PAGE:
State government commitments for 2030 have put Australia within reach of meeting global expectations on tackling the climate crisis, but it will fall short unless the Morrison government steps up, a new analysis has found.
Guardian Australia understands prime minister Scott Morrison has told colleagues he wants to increase Australia’s existing 2030 emissions reduction target as part of his current negotiations with the Nationals about new climate policies to be unveiled ahead of the Cop26 climate summit in Glasgow.
New emissions projections to be released shortly are expected to forecast Australia will beat the current target of a 26-28% cut by 2030 compared with 2005 levels, and the prime minister wants to reflect that in a new target to be outlined ahead of Glasgow.
But with some Nationals openly hostile to signing up to a mid-century net zero commitment, and others on the fence, it is unclear whether Morrison will have the political capital to be able to take the extra step and increase the 2030 target.
Sources say Australia has raised with both the UK and US governments the idea of publicly declaring it would “overachieve” on its 2030 target without formally increasing the goal, but both allies have pressed Morrison to deliver the formal increase rather than window dressing.
The prime minister has been under increasing pressure from the investment and business community to commit to cutting emissions by about 50% by 2030, in line with scientific advice and goals set by major developed nations ahead of Glasgow.
The roadmap outlining Australia’s transition to net zero was discussed by cabinet for the first time on Wednesday afternoon. Ahead of that deliberation, sceptical Nationals asked Angus Taylor, the minister for energy and emissions reduction, to supply all the assumptions underpinning Treasury modelling informing the roadmap, not just the top-line findings.
Some Nationals remain implacably opposed to adopting net zero, and the junior Coalition partner will demand new commitments to revitalise regional Australia and boost employment in return for supporting any shift in climate policy.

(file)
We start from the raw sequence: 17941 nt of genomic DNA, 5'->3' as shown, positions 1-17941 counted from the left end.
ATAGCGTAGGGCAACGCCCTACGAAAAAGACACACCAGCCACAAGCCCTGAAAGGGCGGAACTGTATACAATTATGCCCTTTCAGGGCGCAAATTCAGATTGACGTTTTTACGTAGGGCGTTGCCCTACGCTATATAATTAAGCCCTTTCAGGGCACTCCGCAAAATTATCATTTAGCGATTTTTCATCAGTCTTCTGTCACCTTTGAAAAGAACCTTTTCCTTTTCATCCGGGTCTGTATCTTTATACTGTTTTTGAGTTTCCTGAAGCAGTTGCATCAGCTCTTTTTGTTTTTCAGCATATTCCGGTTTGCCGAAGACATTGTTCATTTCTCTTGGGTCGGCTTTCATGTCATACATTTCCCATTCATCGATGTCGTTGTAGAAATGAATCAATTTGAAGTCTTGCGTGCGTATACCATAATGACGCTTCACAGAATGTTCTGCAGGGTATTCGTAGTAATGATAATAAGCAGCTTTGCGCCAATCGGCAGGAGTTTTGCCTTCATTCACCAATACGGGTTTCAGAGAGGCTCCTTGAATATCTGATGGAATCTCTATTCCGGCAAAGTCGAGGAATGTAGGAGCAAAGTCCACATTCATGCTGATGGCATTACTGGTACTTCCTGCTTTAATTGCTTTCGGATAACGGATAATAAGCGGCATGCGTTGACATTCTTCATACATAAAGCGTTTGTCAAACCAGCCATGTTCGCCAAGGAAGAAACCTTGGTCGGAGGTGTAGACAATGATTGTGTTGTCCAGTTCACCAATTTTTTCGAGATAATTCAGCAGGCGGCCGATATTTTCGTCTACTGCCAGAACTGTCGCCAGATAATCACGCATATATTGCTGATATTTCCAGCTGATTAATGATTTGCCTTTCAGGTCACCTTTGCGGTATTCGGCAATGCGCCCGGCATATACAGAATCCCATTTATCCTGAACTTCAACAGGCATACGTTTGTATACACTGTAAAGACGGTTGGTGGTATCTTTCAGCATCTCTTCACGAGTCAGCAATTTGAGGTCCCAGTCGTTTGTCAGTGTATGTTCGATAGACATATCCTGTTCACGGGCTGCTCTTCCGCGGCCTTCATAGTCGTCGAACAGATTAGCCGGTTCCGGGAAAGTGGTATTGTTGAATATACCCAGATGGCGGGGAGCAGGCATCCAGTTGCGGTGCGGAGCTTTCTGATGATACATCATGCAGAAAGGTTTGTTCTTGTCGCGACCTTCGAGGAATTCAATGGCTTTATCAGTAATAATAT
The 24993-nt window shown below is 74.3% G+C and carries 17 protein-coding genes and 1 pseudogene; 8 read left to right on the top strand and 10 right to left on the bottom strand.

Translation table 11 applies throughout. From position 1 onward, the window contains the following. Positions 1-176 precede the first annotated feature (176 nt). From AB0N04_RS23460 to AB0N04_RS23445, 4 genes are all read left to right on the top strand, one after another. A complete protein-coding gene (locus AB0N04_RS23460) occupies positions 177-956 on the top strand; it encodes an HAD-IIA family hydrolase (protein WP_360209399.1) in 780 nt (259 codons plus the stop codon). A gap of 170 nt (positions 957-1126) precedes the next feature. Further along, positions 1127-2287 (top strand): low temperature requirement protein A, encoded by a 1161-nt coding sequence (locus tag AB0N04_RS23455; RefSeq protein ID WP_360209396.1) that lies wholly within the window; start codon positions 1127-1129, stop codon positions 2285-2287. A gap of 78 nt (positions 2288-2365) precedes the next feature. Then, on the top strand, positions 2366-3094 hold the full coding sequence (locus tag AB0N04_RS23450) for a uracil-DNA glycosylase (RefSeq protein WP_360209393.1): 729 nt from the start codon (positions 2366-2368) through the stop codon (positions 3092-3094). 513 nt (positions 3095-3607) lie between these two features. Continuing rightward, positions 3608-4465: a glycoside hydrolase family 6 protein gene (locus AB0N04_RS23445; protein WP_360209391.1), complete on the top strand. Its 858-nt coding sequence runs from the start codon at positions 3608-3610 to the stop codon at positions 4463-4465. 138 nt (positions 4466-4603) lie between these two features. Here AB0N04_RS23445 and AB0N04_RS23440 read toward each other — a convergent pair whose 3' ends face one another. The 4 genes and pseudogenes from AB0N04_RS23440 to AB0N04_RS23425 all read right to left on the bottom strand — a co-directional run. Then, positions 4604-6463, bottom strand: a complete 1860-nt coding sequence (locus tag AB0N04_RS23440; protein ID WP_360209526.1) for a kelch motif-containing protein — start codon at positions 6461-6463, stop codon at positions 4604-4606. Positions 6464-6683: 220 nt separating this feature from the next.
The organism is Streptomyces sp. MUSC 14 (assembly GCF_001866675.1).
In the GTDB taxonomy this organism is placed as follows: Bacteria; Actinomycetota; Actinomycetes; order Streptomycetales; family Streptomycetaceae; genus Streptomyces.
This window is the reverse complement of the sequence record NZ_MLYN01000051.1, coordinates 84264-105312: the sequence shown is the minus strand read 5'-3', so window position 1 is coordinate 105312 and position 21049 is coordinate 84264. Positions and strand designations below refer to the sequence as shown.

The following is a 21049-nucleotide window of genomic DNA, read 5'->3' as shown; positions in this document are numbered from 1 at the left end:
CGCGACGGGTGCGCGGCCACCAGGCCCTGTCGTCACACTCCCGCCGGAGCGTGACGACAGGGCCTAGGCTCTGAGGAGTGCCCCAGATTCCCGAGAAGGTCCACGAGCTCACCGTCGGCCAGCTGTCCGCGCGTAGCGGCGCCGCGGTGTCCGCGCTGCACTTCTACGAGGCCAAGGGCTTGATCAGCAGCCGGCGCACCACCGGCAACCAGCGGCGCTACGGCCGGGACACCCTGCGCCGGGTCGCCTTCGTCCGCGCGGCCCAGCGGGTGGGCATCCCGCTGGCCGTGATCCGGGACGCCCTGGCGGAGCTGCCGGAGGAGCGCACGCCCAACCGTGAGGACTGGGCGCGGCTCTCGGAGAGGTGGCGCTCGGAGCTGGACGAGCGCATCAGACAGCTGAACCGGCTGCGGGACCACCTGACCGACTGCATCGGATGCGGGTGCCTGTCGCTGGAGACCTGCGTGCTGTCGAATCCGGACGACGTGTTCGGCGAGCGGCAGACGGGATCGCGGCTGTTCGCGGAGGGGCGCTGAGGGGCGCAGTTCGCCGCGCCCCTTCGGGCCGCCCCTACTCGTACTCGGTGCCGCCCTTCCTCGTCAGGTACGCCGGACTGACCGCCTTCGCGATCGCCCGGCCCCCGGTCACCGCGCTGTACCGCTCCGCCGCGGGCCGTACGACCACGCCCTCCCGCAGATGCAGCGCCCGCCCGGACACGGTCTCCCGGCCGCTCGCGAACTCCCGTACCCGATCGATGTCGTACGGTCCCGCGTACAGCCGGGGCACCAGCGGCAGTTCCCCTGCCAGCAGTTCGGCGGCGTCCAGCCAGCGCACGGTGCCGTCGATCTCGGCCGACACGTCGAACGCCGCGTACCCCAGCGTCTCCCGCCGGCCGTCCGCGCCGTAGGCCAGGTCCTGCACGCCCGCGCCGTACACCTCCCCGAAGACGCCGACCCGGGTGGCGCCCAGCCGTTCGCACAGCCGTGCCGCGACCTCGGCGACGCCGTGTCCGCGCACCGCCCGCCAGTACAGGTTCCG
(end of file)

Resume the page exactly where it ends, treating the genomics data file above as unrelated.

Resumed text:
The increasingly assertive demands from senior Nationals as the policy deliberation moves to crunch point are annoying a number of Liberal MPs who have raised objections with Morrison’s office, the treasurer, Josh Frydenberg, and Taylor.
Liberals have been advised to desist from provoking the Nationals. But some government MPs are concerned that Morrison will make oversized commitments to regional Australia in order to get the Nationals on board with a more respectable climate plan ahead of Glasgow – to the detriment of resourcing urban areas.
States create ‘chance to capitalise’
The Coalition’s rolling deliberation comes as a new report by ClimateWorks Australia, a thinktank connected to Monash University, found promised state and territory action had set de facto national targets for 2030 equivalent to a 37-42% emissions cut, 55% of electricity coming from renewable energy and at least 30% of new cars sold being electric.
The Morrison government’s climate commitments for this decade are less ambitious. It has stuck with the 26-28% emissions reduction commitment made by Tony Abbott six years ago and does not have targets for renewable energy or electric vehicle growth.